Promise me something: The next time you see baby artichokes, whether in a 9- or 12-pack clamshell of indeterminate origin at your local supermarket or loose at your local farmer’s market (jealous, as ours won’t be here for some time), I want you to buy every single one of them. All of them. This is no time to share with the next customer or to be a good locavore citizen. Trust your local artichoke-obsessed food blogger on this one; without fail, they disappear for the season the moment you discover their awesomeness, which I hope we’re all about to do.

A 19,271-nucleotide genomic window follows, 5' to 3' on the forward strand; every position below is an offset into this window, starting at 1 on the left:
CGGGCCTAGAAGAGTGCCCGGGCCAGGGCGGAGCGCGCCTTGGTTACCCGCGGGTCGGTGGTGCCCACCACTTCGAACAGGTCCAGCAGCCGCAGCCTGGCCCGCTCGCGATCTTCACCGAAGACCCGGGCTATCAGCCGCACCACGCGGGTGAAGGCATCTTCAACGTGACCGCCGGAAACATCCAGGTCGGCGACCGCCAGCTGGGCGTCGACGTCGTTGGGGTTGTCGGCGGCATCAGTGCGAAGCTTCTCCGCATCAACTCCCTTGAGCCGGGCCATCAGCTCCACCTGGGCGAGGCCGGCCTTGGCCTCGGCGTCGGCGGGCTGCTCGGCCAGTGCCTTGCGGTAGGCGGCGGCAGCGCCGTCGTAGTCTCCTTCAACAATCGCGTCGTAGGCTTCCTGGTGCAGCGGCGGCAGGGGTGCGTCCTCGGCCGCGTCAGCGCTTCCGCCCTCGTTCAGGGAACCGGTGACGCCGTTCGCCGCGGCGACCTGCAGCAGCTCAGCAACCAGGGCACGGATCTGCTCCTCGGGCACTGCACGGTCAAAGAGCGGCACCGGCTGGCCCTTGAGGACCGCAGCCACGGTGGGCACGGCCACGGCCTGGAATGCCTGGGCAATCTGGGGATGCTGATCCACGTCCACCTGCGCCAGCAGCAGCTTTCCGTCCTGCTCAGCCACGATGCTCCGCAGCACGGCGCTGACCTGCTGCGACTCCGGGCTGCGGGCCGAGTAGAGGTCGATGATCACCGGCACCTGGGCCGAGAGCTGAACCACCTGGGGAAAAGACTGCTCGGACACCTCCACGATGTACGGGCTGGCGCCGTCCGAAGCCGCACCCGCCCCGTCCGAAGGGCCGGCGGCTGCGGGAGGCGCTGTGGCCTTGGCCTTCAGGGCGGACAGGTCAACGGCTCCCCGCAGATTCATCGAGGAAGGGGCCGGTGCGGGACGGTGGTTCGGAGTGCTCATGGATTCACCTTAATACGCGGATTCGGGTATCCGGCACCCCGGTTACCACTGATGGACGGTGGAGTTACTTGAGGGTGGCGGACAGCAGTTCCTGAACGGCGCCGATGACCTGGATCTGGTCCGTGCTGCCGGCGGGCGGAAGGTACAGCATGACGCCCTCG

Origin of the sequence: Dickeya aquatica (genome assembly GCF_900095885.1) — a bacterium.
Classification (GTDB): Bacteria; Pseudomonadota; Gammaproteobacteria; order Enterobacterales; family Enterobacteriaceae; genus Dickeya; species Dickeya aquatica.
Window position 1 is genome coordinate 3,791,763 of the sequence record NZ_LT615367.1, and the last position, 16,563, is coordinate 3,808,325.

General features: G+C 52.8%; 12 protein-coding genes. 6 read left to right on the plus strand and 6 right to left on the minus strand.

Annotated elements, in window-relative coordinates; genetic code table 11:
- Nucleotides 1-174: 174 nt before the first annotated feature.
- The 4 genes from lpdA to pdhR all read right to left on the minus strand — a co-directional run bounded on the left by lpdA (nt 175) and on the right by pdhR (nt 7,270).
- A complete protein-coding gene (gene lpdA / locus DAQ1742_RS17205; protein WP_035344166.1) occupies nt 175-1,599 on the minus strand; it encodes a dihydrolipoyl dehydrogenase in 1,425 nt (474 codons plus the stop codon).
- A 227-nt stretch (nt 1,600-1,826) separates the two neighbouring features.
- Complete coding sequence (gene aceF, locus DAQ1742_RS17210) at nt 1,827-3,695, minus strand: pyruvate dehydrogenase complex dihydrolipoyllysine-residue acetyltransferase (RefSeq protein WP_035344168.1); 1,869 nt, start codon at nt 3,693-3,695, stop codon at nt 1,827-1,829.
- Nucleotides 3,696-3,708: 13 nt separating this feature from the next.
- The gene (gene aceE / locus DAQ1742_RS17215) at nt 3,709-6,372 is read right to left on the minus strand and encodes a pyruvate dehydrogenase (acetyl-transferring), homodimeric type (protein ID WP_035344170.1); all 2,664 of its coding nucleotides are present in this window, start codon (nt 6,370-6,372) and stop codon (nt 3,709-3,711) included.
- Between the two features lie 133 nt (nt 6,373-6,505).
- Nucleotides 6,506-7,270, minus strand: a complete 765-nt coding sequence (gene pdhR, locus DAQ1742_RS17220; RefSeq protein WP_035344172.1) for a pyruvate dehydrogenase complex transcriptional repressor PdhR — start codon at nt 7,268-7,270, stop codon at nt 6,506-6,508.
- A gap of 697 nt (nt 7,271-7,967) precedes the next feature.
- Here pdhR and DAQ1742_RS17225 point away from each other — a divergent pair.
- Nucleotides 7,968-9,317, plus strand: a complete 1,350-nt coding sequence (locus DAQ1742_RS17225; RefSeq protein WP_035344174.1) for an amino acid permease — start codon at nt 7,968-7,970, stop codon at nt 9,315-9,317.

As I admitted recently, despite the fact that they’re my favorite vegetable, we don’t talk much about artichokes around here because I know they’re fussy to deal with, and for most people, this is a dealbreaker. It’s also because my favorite way to eat big artichokes is rather boring — boiled or steamed whole until deathly soft, the leaves pulled and dipped into a hodge-podged sauce of mayo, lemon juice, salt and black pepper. With a glass of white wine and a simple green salad on the side, I honestly don’t know why I eat anything else for dinner, ever.